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Brain Mothers


Dura mater, the durable mother,

dusky yellow tough as bone,

a layer that resists the scalpel’s slice

and encases delicate soul inside.

It’s a mother’s arms that guard and hold

against winds battering her cracked stone keep,

with ivy torn by forces that stun

and would reduce us to dust scattering

whisper-gold in the setting sun.

She is my fiercest protector, my port in the storm,

a reed that will snap before she bends

if it means I will grow in her stead.

I know she will shelter me

as long as she is able to.

Arachnoid mater, the spider mother,

cobwebbed maroon crossing transparent film,

draining fluid that cushions but in excess might drown

me in the weight of dreams that shine too bold.

It’s a mother that tempers our wildest natures,

placid as a mirror lake, with willow trees

swaying in the gentle breeze.

Dawn dances on her waters,

iridescent drops adorning gilded lotus

nestled amidst the lily pads.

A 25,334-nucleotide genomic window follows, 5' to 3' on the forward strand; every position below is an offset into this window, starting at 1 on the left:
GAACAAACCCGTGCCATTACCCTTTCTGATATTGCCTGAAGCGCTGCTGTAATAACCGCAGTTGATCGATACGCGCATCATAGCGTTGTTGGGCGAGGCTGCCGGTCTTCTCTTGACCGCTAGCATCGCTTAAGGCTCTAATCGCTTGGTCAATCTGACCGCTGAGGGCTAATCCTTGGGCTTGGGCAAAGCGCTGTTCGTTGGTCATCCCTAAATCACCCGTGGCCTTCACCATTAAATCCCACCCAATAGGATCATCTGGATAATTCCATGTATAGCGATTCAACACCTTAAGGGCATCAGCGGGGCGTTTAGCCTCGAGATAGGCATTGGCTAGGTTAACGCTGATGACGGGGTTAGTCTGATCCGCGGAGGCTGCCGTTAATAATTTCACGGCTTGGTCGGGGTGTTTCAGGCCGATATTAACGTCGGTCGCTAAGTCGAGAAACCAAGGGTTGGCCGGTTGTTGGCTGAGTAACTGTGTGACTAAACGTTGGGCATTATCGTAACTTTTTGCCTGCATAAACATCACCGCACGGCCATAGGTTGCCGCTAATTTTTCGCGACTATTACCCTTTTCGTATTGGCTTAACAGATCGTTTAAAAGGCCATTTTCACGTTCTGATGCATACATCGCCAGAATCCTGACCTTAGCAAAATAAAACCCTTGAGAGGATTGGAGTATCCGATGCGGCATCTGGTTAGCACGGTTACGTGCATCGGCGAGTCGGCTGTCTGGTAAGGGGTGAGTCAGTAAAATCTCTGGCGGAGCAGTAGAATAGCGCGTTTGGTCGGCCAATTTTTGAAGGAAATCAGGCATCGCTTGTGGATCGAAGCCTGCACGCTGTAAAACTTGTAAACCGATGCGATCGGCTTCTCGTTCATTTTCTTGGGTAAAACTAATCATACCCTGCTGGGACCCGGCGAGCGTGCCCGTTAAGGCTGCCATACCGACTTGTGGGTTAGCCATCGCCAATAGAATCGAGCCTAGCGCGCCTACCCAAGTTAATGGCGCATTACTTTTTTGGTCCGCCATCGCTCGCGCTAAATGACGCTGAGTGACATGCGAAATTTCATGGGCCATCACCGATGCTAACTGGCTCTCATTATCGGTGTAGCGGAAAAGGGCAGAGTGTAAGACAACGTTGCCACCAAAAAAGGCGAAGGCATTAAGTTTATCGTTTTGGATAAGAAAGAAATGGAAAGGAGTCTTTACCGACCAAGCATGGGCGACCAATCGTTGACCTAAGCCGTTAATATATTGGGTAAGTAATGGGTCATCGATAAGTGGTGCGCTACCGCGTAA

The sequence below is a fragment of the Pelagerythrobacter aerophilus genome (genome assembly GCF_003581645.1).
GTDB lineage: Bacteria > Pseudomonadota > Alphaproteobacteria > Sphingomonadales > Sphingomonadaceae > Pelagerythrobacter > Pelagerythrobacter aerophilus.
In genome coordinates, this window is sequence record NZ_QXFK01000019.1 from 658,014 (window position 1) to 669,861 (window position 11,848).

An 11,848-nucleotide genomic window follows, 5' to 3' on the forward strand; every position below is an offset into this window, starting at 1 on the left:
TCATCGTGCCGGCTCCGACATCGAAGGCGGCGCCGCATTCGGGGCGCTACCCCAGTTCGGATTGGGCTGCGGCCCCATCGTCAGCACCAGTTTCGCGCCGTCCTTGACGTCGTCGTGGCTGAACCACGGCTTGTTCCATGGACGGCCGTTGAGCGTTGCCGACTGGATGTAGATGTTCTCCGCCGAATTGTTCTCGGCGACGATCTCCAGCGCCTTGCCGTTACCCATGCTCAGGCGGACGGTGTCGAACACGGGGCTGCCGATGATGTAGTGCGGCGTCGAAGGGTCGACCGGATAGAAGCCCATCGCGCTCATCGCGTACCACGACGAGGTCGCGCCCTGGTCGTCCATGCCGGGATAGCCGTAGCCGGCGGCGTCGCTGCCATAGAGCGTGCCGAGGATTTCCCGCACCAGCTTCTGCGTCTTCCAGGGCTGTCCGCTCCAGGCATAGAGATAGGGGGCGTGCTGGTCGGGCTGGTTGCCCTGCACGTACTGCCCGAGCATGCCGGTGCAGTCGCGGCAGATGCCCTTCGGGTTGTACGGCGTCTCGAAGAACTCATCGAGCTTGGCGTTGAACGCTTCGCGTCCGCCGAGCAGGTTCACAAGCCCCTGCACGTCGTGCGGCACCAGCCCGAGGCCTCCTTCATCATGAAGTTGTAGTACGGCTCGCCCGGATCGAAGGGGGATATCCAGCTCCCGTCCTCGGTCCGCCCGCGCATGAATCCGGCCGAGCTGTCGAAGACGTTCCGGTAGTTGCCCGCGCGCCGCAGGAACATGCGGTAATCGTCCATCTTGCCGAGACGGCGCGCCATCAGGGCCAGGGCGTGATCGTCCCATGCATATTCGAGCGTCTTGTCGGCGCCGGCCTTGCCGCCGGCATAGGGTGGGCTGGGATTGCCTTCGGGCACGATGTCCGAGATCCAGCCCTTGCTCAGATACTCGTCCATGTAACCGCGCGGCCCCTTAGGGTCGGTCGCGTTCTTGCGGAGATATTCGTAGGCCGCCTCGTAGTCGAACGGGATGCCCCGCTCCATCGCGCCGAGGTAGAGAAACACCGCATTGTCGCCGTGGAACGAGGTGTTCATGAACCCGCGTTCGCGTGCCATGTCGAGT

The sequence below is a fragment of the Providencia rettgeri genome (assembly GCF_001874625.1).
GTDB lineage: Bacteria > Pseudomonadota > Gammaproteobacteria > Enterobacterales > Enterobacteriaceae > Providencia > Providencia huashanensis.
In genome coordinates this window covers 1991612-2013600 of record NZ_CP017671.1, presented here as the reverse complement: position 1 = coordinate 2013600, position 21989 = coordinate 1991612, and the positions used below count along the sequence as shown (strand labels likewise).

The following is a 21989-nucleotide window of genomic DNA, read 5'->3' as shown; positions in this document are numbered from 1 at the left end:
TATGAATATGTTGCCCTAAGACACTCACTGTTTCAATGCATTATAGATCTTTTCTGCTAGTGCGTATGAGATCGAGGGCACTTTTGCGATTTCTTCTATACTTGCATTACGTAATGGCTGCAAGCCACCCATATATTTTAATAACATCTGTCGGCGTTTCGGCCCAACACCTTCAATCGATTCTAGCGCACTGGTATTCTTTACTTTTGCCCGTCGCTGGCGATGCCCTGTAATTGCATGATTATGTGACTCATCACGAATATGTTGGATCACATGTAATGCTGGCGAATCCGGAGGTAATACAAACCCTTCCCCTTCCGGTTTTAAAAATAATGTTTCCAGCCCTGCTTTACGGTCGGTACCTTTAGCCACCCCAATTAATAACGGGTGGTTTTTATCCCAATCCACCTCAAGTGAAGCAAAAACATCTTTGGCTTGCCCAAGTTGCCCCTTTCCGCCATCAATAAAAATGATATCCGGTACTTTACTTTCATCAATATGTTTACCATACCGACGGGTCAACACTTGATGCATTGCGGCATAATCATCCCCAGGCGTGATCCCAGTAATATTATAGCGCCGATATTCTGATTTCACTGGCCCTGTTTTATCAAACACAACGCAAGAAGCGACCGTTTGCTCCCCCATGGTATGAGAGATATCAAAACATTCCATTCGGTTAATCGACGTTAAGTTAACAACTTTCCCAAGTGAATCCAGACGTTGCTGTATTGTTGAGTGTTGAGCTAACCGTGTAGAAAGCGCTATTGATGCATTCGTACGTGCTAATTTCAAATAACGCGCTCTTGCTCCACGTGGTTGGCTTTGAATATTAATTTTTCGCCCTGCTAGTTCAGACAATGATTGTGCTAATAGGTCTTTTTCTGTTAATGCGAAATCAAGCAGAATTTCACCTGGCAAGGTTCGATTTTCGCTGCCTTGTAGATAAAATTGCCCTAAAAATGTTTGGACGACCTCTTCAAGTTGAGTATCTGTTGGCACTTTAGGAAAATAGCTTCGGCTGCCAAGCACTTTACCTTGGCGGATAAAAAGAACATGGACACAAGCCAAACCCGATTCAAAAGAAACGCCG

Once, I couldn’t wait to spill past her banks

and carve my own path through the rough-hewn rock.

But as I rush forth, she’s splitting streams,

linking tributaries that flow to me,

so if I falter I can return along brooks

and gullies she’s carved through stone.

Like spider threads converging,

all her rivers lead to home.

Pia mater, the tender mother,

thinner than paper, awash with blood

vessels carrying life to mind.

It’s a mother’s heart that nurtures and shapes,

pressing stars to strength,

moonlight to memories within my marrow,

building me with tales of the night’s silver gleam

on lands and people I have never seen.

And when I shatter, she’s there to pick up the pieces,

hands them back to me

so I can put myself together

the way she once forged

with a love so fierce it burned fire to bone.

She holds me closer than membrane to gyri,

in warmth as eternal as the endless mind.

Mira Jiang is a high school senior from Coppell, Texas. Her work has been published by or is forthcoming in publications such as Flash Fiction Online, Paper Lanterns, and Hobart and recognized by the L. Ron Hubbard Writers of the Future Contest and the Geek Partnership Society. She can often be found reading in trees or dancing in empty studio rooms.

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